- Cueball: And for more on the summit, we turn to trade expert Dr. Steven Berlee.
- Cueball: Steven?
- [Zoom out to include Dr. Steven Berlee, also drawn like Cueball, with his hands below he desk, sitting behind the desk to the right of Cueball facing towards him, still with his hands on the desk.]
- Steven Berlee: I'm not actually a doctor or a trade expert. I'm just a programmer who lies to get on news shows.
- [Close-up on Steven Berlee.]
- Cueball (off-panel): What? Why?
- Steven Berlee: To share a message with newscasters.
- [Zoom back out to show both men, the news anchor now also with his hands below the desk.]
- Cueball: Which is?
- Steven Berlee: Every time you say "backslash" as part of a web address on air, I die a little.
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Most modern browsers will convert backslashes in a URL into forward-slashes on submit anyway. And typing a file path into Windows Explorer's address bar using forward-slashes will usually work as well. Not to say that I also despise people incorrectly referring to web addresses as much as the next programmer (probably more), mixing slashes doesn't really break anything. bungeshea (talk) 10:25, 4 March 2013 (UTC)
Correct me if I am wrong, but I believe that the explanation is incorrect, and should rather say something like: The forward slash (/) is the correct way to separate distinct parts of a web address (for example, the web address 'en.wikipedia.org/wiki/Slash_(punctuation)'). However, Dr. Steven Berlee has apparently heard newscasters say 'backslash' instead of 'slash' or 'forward slash'. Therefore, this annoys him. As referenced in the title text, the backslash serves as a separator in file paths on the Windows operating system. Thus a Windows file path embedded in a URI would contain the backslash character. However, Dr. Steven Berlee thinks that if you embed a Windows file path in a lecture, then 'in that case you need more than just a short lecture' because this is not a good practice. 01:48, 22 May 2013 (UTC)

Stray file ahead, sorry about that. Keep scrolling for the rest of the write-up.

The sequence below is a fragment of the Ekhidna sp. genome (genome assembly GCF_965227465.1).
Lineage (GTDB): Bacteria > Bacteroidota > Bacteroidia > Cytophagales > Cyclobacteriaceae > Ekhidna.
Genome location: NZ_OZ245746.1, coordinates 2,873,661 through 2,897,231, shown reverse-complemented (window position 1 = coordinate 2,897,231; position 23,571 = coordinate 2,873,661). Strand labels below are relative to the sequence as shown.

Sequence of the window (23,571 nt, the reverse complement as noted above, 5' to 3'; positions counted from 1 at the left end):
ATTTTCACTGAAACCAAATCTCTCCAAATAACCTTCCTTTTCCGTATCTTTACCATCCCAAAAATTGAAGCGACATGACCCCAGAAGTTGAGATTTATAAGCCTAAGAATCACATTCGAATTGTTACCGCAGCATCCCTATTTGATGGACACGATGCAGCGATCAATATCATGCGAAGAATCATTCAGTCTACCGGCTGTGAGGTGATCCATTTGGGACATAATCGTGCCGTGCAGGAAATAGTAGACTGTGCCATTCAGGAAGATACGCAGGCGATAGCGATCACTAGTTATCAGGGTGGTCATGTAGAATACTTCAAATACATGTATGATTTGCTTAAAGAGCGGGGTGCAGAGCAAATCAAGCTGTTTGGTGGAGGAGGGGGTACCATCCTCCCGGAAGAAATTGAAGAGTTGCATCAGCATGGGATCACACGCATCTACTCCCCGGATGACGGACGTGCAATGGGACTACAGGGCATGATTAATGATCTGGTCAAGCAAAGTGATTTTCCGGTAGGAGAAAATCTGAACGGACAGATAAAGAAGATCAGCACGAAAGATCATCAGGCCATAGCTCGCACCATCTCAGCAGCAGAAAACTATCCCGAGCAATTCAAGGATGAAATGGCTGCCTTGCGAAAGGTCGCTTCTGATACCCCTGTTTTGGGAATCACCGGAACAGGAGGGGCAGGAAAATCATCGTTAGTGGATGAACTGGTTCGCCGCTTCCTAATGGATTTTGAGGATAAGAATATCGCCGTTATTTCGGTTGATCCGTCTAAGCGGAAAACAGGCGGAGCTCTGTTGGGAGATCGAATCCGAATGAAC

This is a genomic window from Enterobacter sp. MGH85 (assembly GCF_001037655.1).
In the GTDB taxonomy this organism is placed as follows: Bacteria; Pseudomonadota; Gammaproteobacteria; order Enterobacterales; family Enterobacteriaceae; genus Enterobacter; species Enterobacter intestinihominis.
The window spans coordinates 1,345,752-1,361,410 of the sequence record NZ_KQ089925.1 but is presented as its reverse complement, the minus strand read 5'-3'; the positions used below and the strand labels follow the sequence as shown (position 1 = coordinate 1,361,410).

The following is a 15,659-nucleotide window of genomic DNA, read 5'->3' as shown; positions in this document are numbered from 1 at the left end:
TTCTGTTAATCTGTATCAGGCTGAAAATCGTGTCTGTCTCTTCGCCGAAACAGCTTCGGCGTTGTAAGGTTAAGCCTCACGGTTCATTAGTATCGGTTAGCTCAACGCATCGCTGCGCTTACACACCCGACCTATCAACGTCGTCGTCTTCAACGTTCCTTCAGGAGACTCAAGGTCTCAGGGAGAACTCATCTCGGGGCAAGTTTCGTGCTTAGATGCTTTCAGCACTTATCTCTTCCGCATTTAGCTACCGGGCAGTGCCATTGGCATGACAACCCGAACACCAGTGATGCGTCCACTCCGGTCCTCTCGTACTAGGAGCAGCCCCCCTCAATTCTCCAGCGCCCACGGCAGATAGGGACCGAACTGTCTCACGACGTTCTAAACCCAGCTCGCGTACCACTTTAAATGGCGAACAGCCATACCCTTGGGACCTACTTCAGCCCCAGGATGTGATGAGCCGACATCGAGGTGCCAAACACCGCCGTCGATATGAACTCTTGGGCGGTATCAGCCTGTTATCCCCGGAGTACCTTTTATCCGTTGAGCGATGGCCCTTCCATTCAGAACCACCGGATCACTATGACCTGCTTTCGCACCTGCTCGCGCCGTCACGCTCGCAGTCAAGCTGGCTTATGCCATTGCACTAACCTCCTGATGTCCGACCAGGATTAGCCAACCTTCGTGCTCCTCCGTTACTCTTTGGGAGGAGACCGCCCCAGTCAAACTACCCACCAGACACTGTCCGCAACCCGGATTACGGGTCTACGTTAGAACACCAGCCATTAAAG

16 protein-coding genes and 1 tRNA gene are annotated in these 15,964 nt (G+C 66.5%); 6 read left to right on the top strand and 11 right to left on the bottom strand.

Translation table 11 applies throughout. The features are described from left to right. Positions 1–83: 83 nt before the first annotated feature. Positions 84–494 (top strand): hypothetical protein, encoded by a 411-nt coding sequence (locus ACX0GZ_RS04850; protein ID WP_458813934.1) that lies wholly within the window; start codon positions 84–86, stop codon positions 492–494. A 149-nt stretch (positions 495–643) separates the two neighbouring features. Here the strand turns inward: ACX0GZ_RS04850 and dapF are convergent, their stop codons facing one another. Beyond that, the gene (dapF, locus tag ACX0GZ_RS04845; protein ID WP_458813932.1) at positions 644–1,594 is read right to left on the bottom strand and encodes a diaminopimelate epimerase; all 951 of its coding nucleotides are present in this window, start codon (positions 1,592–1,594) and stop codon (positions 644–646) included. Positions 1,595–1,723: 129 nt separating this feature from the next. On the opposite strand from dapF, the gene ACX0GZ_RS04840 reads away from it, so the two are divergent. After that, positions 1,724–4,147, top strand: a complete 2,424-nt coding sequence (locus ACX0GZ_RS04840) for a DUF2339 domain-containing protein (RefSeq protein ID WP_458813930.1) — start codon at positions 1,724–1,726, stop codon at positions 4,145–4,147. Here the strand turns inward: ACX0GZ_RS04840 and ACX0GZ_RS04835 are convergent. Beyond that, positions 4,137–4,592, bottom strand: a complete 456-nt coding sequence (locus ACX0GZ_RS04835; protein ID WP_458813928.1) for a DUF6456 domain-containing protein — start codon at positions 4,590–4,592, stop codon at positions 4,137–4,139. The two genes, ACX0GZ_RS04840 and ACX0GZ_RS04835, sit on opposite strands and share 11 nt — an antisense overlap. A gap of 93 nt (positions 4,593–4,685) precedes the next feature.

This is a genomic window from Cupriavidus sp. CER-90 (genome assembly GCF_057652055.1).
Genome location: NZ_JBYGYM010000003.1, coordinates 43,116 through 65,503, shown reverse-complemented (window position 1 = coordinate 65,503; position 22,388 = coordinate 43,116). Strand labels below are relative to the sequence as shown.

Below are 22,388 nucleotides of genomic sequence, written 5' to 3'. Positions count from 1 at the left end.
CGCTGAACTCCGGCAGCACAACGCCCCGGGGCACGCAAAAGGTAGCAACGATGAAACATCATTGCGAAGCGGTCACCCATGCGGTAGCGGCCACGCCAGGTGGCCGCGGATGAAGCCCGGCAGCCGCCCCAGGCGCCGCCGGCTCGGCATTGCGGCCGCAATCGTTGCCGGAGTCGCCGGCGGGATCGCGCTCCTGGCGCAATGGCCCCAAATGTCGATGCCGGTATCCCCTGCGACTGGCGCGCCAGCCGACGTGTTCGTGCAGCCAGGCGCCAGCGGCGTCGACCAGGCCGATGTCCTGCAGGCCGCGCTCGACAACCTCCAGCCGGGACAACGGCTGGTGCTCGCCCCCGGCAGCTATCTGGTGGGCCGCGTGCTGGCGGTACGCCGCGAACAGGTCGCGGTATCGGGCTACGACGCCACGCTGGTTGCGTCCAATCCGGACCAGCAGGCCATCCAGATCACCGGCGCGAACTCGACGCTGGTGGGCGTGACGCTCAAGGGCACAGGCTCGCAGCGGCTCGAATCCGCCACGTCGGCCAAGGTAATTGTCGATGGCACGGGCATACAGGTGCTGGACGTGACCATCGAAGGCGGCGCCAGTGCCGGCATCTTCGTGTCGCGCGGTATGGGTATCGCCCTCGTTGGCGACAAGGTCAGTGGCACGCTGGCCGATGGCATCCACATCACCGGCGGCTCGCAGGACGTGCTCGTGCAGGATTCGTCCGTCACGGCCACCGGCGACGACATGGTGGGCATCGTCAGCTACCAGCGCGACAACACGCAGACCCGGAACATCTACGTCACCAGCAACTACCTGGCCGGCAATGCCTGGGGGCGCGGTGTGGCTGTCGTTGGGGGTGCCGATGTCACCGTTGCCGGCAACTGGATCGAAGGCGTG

I can't believe nobody has pointed this out: Steven Berlee? Steven (Crocker|Wolff) and Tim Berners-Lee... Steven Berlee! Founders of the internet (ARPANET and whatnot). 184.108.40.206 13:36, 21 February 2014 (UTC)
- What I cannot believe is why you did not add it to the explanation your self this being a wiki ;-) But at last after more than two years I got around to doing it for you. But great catch, and true that it would have been a shame not to have that in the explanation so thanks for sharing :-) --Kynde (talk) 10:45, 29 June 2016 (UTC)
This issue doesn't seem to crop up as much now--it's easier to irritate programmers by calling the # symbol (by itself) a "hashtag."
Note for those who may not know: Acceptable names for # include hash, mesh, number sign, pound sign, octothorpe, grid, crosshatch, hex, sharp, or even "tictactoe" or "waffle iron" if you're feeling silly. "Hashtag" refers to a post tag which uses the octothorpe as a delimiter. 220.127.116.11 03:24, 2 March 2015 (UTC)
I don't really think that this explain is incomplete; yes, it IS called "Trade Expert" because the 'trade expert' was mentioned in the first panel. I didn't remove it cuz i'm very new and not sure if I'm correct in doing so.. :p halfyou 19:46, 9 July 2016 (UTC)
- Additionally I think this is a wordplay: The guy obviously is an expert in his trade. His trade just isn't trading stuff. ;-) --18.104.22.168 14:04, 11 July 2016 (UTC)
November, 2016 - The Red Cross automated telephone message reminding me of my blood donation appointment specified a web site and used the word "backslash" in the spoken URL. 22.214.171.124 (talk) (please sign your comments with ~~~~)
https://www.backslashbackslash.com Tobit (talk) 15:25, 25 March 2021 (UTC)
- That's incredible. I'm glad that exists. 126.96.36.199 16:27, 21 January 2023 (UTC)